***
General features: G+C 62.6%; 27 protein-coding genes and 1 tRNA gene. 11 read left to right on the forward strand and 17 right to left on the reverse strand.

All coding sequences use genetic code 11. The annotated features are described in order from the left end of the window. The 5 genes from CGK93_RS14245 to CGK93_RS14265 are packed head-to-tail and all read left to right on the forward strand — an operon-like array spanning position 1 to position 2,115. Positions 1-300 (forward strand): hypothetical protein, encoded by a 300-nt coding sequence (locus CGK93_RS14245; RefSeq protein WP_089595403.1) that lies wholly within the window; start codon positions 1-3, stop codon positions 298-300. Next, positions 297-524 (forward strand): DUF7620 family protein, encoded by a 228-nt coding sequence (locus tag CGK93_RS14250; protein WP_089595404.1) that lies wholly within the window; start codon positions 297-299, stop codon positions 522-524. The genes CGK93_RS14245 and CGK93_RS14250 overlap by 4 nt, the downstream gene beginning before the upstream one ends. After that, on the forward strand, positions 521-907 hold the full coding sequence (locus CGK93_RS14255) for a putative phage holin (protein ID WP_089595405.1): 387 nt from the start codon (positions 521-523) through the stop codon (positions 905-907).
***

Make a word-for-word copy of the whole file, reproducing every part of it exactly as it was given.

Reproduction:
General features: G+C 62.6%; 27 protein-coding genes and 1 tRNA gene. 11 read left to right on the forward strand and 17 right to left on the reverse strand.

All coding sequences use genetic code 11. The annotated features are described in order from the left end of the window. The 5 genes from CGK93_RS14245 to CGK93_RS14265 are packed head-to-tail and all read left to right on the forward strand — an operon-like array spanning position 1 to position 2,115. Positions 1-300 (forward strand): hypothetical protein, encoded by a 300-nt coding sequence (locus CGK93_RS14245; RefSeq protein WP_089595403.1) that lies wholly within the window; start codon positions 1-3, stop codon positions 298-300. Next, positions 297-524 (forward strand): DUF7620 family protein, encoded by a 228-nt coding sequence (locus tag CGK93_RS14250; protein WP_089595404.1) that lies wholly within the window; start codon positions 297-299, stop codon positions 522-524. The genes CGK93_RS14245 and CGK93_RS14250 overlap by 4 nt, the downstream gene beginning before the upstream one ends. After that, on the forward strand, positions 521-907 hold the full coding sequence (locus CGK93_RS14255) for a putative phage holin (protein ID WP_089595405.1): 387 nt from the start codon (positions 521-523) through the stop codon (positions 905-907).